August 2004 News

The Kashmir bus was my idea, claims former US ambassador

12 August 2004
The Daily Times
Wajahat Ali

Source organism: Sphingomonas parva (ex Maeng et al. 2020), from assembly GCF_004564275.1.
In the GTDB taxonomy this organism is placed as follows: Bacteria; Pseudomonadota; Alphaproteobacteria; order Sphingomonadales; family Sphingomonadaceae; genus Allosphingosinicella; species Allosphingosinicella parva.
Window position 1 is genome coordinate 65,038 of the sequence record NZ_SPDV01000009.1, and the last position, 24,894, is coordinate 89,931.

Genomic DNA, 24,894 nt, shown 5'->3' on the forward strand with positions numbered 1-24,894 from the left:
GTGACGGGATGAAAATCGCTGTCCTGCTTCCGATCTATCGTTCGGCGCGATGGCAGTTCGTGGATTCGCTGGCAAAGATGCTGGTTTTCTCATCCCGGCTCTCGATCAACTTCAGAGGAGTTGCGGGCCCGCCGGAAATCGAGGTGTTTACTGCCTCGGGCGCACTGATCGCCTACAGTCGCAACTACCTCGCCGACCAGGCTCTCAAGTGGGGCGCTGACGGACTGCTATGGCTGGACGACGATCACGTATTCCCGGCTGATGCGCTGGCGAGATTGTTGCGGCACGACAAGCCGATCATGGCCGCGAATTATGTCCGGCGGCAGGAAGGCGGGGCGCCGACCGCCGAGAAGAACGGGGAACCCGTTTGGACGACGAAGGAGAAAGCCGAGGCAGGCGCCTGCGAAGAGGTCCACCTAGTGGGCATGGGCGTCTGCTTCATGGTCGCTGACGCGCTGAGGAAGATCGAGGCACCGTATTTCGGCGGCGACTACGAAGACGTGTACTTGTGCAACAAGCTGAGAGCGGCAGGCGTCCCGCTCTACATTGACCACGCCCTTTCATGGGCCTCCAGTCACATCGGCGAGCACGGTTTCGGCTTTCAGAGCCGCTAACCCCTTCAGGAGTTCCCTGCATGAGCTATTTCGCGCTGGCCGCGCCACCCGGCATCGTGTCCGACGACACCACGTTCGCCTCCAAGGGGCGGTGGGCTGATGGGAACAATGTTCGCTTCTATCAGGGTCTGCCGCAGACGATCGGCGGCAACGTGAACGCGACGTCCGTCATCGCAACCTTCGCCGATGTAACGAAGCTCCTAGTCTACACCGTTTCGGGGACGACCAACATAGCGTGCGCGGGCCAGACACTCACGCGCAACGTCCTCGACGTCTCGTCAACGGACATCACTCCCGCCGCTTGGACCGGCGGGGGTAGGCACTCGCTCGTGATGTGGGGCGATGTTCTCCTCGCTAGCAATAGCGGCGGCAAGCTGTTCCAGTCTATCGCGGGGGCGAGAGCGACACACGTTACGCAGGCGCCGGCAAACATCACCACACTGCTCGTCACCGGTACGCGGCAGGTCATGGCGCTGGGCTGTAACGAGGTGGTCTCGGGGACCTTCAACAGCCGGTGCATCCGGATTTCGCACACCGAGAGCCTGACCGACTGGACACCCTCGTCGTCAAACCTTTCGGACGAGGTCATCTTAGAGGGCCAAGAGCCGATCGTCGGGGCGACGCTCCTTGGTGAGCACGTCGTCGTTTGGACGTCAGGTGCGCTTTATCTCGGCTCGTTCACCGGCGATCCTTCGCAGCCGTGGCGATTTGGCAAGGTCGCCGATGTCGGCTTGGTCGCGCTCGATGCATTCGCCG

Washington DC: Even as the idea of running a bus service between Srinagar and Muzaffarabad is being debated in India and Pakistan without any breakthrough so far, few people know who actually mooted it.This does not disturb former ambassador John W McDonald, chairman of the Institute of Multi-track Diplomacy, a think tank based here. He thinks one should not get into the business of peace building for the sake of recognition.But he fondly recalls the year 2000 when he first thought of the plan while addressing a group of people at a refugee camp in Muzaffarabad, capital of Azad Kashmir.Mr McDonald shared his plan with them, telling them that he wanted to bring members of the divided families from Srinagar to Muzaffarabad so they could get together for the first time in five decades. He found many adherents to the idea in the audience. Back in Washington, the ambassador contacted the Indian and the Pakistani embassies to push the idea through. He recalls writing to the Indian prime minister and his external affairs minister, but says there was no response from New Delhi.He also approached Pakistan, this time addressing the president of the country. He wasn't disappointed. He was visited by then-Pakistan ambassador to the United States, Maleeha Lodhi, whom he describes as a 'terrific lady' who understood the concept from the beginning.Ms Lodhi was supportive of the idea and forwarded the proposal to the Pakistani president. Mr McDonald recalls getting a reply back and says the president 'loved the idea' and promised to raise it the next time he met the Indian prime minister.But he had no inkling if his idea would actually find its way into the track one agenda until he saw newspaper articles about it.He now believes the bus service will be launched, making itself 'the first sign of peace' between India and Pakistan.Mr McDonald, a former career US diplomat for forty years, says India and Pakistan are on the normalisation track because they are taking a 'broader view' of the situation. Kashmir, he adds, has been a damper on their economies, with 700,000 troops deployed in a region with a population of six million.He also agreed the two countries are under a lot of pressure from the US, the EU and 'maybe China'.


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